The use of intolerant rhetoric and policies by a number of politicians may become the single most serious obstruction to mitigating climate change. The science is there as a means to get attention to the real issues and solutions. It is important to work with the industries involved to fight climate change, and I am talking to “big oil” already. The industry itself is wise and powerful enough to support the science and the movement to clean energy. We already see the move of some large oil corporations to have established clean or renewable divisions that are as, or more successful than their fossil fuel divisions. There is hope. We will work with, rather than against the energy sector.

Harwinder Sandhu,


Inclusivity is so near and dear to me as I am a woman of colour. I recognize the need and importance of inclusivity in today’s world where it seems like we are going backwards. The NDP has a very strong, clear and bold stance to promote and support through many of our platform directions such as supporting the Indigenous people, LGBTQ+ communities, people with disabilities, women’s rights and strong representation for marginalized, underrepresented Canadians. We are proud to share that our candidate slate reflects inclusivity so well by having: 49 per cent women, 12 per cent LGBTQ+, 25 per cent are members of racialized communities, eight per cent are Indigenous people, six per cent are living with disabilities, six per cent are young people! We believe that in diversity and inclusivity there is a beauty and Inclusivity along diversity is our strength. We need to build inclusive Canada and we can only do this together.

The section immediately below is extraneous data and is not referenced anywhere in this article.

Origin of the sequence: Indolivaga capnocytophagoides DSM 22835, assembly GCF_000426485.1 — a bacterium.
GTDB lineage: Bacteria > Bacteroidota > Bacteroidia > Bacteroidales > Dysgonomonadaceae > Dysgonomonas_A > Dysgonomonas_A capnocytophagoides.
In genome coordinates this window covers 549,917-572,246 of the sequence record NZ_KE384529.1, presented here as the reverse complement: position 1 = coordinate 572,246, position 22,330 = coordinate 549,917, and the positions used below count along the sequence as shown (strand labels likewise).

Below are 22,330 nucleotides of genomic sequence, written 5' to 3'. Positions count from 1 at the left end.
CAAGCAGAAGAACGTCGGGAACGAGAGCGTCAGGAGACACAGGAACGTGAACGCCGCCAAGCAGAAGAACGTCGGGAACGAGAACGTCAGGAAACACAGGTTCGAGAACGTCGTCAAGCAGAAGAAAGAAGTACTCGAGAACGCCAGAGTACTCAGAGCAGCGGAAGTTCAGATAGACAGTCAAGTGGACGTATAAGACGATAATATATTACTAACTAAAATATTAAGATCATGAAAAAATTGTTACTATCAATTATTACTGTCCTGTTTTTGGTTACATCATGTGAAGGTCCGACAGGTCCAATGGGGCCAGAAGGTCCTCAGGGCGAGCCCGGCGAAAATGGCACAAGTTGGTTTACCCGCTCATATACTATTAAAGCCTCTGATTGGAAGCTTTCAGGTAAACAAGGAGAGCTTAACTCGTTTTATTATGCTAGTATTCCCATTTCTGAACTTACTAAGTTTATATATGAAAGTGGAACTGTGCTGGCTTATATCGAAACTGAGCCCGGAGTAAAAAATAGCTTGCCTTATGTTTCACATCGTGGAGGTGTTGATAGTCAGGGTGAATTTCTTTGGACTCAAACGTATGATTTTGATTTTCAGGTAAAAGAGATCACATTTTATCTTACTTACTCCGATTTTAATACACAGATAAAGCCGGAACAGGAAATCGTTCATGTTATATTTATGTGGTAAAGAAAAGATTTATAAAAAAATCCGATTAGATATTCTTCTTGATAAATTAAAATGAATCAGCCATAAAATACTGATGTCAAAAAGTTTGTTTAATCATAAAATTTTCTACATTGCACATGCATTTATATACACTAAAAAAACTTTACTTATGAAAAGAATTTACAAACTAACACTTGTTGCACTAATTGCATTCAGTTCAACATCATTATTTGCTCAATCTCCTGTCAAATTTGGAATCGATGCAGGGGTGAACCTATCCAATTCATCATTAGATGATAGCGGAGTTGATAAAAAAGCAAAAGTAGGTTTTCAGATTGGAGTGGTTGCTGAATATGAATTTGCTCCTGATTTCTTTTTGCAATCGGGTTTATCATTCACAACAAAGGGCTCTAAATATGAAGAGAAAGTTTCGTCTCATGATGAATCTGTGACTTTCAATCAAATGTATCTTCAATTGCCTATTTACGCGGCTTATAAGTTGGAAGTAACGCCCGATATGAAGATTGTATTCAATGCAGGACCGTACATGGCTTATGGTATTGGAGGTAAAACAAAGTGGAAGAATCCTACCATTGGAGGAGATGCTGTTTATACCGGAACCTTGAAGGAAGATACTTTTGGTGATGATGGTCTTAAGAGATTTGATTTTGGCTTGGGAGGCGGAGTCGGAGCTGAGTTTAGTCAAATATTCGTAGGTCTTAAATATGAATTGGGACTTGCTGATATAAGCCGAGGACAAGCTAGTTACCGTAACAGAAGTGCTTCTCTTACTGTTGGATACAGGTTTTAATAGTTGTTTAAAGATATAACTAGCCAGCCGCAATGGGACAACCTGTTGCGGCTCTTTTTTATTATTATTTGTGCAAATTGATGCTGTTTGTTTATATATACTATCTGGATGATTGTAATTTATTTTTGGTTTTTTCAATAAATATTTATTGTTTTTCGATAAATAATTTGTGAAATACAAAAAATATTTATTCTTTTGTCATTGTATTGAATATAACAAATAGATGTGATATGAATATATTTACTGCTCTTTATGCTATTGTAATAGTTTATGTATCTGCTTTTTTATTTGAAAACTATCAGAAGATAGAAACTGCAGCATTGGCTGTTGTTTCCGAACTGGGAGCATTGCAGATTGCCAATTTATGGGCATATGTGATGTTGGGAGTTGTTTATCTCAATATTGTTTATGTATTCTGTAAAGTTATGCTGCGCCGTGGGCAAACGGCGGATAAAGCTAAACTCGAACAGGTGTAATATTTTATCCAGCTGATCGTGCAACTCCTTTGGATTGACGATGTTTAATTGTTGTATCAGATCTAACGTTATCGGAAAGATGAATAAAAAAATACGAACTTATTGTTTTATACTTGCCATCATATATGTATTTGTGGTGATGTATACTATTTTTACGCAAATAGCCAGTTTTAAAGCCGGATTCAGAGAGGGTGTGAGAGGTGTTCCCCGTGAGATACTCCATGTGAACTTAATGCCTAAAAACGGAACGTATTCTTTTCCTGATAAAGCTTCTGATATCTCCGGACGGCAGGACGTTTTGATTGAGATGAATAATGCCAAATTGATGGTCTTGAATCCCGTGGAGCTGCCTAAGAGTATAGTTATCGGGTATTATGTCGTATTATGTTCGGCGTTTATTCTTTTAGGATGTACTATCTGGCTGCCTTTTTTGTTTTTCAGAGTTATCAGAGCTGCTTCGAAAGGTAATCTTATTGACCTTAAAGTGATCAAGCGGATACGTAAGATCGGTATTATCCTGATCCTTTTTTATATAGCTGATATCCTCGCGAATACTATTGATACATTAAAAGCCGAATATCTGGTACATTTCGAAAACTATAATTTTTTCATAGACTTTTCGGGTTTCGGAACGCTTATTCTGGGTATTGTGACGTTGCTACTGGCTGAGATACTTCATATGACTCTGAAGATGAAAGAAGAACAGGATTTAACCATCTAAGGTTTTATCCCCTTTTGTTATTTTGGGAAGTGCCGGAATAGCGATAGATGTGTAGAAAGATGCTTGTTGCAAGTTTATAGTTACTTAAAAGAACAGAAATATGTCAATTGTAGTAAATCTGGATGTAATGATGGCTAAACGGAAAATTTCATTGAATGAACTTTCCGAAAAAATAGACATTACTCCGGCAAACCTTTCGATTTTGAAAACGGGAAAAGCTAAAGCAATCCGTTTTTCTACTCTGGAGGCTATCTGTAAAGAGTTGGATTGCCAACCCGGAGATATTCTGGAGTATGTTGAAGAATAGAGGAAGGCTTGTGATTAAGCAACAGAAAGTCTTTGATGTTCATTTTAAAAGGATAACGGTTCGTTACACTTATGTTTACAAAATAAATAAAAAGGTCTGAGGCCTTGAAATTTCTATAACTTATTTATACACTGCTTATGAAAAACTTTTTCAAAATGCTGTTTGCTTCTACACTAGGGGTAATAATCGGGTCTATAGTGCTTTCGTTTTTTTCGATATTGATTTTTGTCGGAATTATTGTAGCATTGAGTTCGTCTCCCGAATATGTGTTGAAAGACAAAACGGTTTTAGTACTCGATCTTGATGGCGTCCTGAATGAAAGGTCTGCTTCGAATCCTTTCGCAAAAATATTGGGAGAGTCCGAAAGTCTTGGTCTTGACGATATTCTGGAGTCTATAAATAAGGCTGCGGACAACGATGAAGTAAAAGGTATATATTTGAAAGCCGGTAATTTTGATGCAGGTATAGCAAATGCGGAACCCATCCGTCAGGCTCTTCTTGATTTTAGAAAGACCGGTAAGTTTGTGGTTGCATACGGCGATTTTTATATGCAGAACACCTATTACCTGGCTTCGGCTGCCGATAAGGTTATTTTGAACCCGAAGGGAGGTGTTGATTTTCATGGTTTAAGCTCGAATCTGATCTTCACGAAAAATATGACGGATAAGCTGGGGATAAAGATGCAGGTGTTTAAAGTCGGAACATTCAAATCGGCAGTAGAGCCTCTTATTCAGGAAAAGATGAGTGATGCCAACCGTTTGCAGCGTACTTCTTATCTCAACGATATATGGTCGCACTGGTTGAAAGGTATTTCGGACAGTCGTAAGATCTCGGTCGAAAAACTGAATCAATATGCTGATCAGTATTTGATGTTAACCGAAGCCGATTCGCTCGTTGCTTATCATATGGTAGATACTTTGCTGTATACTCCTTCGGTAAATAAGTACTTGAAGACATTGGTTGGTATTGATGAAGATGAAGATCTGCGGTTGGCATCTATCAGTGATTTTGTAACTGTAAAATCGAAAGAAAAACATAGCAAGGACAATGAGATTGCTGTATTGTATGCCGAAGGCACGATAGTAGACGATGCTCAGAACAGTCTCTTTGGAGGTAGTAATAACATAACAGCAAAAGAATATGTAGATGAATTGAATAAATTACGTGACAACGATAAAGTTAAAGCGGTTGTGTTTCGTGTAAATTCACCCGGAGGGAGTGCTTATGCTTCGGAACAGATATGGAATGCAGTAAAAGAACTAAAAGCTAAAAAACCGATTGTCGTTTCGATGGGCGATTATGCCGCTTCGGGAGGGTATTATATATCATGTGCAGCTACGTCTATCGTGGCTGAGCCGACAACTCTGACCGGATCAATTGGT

Like us on Facebook and follow us on Twitter

Just Posted

Women remembered at candlelight vigil in Vernon

Polytechnique film shown at Okanagan College Dec. 4

Power outage leaves 1,500 Vernon residents in the dark

BC Hydro restores Westside Road outage within an hour

Vernon woman collecting socks for less fortunate

Jennylee Cowie hopes to collect 100 pairs of socks to give to the Gospel Mission in Kelowna

UPDATE: Water back on for Vernon residents

Water main break shut water off temporarily to Okanagan Avenue homes; repaired Tuesday evening

Syilx language program comes to West Kelowna

The course was first offered in Penticton

BC Ferries’ two new hybrid vessels set sail for B.C. from Romania

Two Island Class ferries to be in use by 2020

Penticton council fed up with non-compliant property owner

“I’m deeply offended, as I think all of Penticton is, and especially the neighbours.”

Distracted driving tickets not for ICBC revenue, B.C. minister says

Minister Mike Farnworth calls SenseBC analysis ‘nonsense’

CN Rail strike and lack of trucking alternatives stoke forest industry fears

Companies calling on the federal government to ‘do everything in its power’ to end the strike

Prime Minister Justin Trudeau unveils new Liberal cabinet

Pivotal role in his new cabinet for a minority-government era goes to Chrystia Freeland

Osoyoos driver admits being ‘drunk’ after crashing into pole

A 52-year-old Osoyoos man admits being drunk after hitting power pole

Penticton council to hear case for declaring a climate emergency in the new year

The newly formed Sustainability Committee has been directed to look at the idea

Vigilantes sentenced to two years jail after invading alleged Hedley drug house

Two men were sentenced to two years in federal prison November 12,… Continue reading

Most Read